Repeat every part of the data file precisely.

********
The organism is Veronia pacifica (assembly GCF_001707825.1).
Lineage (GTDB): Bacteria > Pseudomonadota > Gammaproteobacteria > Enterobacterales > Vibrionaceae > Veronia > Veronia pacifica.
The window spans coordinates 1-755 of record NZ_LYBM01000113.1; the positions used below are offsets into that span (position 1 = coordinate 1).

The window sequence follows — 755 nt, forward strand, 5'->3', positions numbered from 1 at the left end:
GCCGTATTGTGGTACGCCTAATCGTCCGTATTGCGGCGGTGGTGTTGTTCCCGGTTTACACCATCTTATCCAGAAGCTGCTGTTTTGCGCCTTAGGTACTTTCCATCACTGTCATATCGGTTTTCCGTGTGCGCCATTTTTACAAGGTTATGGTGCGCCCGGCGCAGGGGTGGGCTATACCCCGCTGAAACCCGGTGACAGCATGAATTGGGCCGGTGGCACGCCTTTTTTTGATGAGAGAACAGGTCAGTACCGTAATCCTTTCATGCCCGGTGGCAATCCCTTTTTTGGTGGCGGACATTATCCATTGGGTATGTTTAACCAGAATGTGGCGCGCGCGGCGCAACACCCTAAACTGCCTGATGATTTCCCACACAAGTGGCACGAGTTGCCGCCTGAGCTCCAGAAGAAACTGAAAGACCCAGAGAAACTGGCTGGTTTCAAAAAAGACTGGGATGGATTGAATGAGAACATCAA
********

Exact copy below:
The organism is Veronia pacifica (assembly GCF_001707825.1).
Lineage (GTDB): Bacteria > Pseudomonadota > Gammaproteobacteria > Enterobacterales > Vibrionaceae > Veronia > Veronia pacifica.
The window spans coordinates 1-755 of record NZ_LYBM01000113.1; the positions used below are offsets into that span (position 1 = coordinate 1).

The window sequence follows — 755 nt, forward strand, 5'->3', positions numbered from 1 at the left end:
GCCGTATTGTGGTACGCCTAATCGTCCGTATTGCGGCGGTGGTGTTGTTCCCGGTTTACACCATCTTATCCAGAAGCTGCTGTTTTGCGCCTTAGGTACTTTCCATCACTGTCATATCGGTTTTCCGTGTGCGCCATTTTTACAAGGTTATGGTGCGCCCGGCGCAGGGGTGGGCTATACCCCGCTGAAACCCGGTGACAGCATGAATTGGGCCGGTGGCACGCCTTTTTTTGATGAGAGAACAGGTCAGTACCGTAATCCTTTCATGCCCGGTGGCAATCCCTTTTTTGGTGGCGGACATTATCCATTGGGTATGTTTAACCAGAATGTGGCGCGCGCGGCGCAACACCCTAAACTGCCTGATGATTTCCCACACAAGTGGCACGAGTTGCCGCCTGAGCTCCAGAAGAAACTGAAAGACCCAGAGAAACTGGCTGGTTTCAAAAAAGACTGGGATGGATTGAATGAGAACATCAA